• Higher likelihood of being able to satisfy future debt obligations.
  • Ability to pounce on attractive opportunities for the small business.
  • Free cash flow matters to most, if not all investors (important to investors if/when they sell shares).

Example: Free Cash Flow Analysis

Let’s look at a hypothetical company’s (let’s call it Blue Inc.) free cash flow over a five year period:

Year 1 = $100

Year 2 = $110

Year 3 = $121

Year 4 = $133

Year 5 = $96

From Year 2 through Year 4, Blue Inc.’s free cash flow grew by almost exactly 10% per year. Pretty good, right?

But what happened in Year 5?

In this case, you would have to dig deeper. Let’s say Blue Inc. made a $50 equipment purchase (CapEx) in Year 5. So, without that CapEx, the company would have grown FCF by almost exactly 10% again.

Does this mean everything is alright for Blue Inc.?

That’s hard to say. You would want to ask more questions, including:

  • How long is this $50 piece of equipment expected to last? Is it going to need to be repaired/replaced in the near future?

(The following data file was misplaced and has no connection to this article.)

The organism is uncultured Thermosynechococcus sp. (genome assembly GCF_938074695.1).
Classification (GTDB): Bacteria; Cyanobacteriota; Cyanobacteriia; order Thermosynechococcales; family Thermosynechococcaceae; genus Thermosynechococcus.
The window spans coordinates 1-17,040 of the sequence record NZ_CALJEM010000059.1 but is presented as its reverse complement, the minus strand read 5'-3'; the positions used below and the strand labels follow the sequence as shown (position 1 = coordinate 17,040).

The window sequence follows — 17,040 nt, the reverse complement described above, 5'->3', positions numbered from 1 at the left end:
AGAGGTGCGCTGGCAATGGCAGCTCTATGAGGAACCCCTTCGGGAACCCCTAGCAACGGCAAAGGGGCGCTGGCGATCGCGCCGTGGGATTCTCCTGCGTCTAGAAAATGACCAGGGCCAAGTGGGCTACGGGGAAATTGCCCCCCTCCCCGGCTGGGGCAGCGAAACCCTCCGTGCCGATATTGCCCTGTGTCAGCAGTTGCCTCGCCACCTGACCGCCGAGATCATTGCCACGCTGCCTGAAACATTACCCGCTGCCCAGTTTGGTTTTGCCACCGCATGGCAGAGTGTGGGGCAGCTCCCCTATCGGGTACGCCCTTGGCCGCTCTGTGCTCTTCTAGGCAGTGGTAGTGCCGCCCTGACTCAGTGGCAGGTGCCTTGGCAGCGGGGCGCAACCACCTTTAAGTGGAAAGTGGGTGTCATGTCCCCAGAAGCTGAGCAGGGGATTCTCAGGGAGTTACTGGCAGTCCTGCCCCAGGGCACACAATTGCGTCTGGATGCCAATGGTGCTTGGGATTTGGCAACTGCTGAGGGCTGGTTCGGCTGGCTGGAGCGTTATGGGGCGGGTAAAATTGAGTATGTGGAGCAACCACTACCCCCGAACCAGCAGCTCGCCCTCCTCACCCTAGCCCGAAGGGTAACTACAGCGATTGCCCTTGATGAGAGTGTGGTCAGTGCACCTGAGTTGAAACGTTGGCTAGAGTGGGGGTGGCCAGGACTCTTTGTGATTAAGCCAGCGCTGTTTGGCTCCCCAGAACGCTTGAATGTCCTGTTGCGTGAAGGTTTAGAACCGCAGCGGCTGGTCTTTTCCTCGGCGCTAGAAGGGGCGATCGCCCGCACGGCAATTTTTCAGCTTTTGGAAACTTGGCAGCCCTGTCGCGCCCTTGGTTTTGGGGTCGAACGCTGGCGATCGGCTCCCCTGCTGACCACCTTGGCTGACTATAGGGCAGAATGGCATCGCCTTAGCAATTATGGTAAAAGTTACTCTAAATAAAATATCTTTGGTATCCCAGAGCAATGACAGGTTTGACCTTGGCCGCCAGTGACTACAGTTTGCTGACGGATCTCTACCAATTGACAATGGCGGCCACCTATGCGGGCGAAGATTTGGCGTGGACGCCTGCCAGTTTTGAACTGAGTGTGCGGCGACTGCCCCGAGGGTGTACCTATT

• What are the projected future capital expenditures for Blue Inc.? Is this the first of many?
  • What are the trends in Blue Inc.’s current assets and current liabilities?

This example illustrates a key point:

Free cash flow isn’t the be-all, end-all for analyzing the health of a small business.

Instead, it is best used as a starting point.

What is Good Free Cash Flow?

“Good” free cash flow depends on the specifics of a small business and industry norms.

In many cases, good free cash flow is stable/growing and the same/above industry norms. But this isn’t always the case.

Low free cash flow (as a result of CapEx) can be good if it’s expected to lead to increased free cash flow down the road.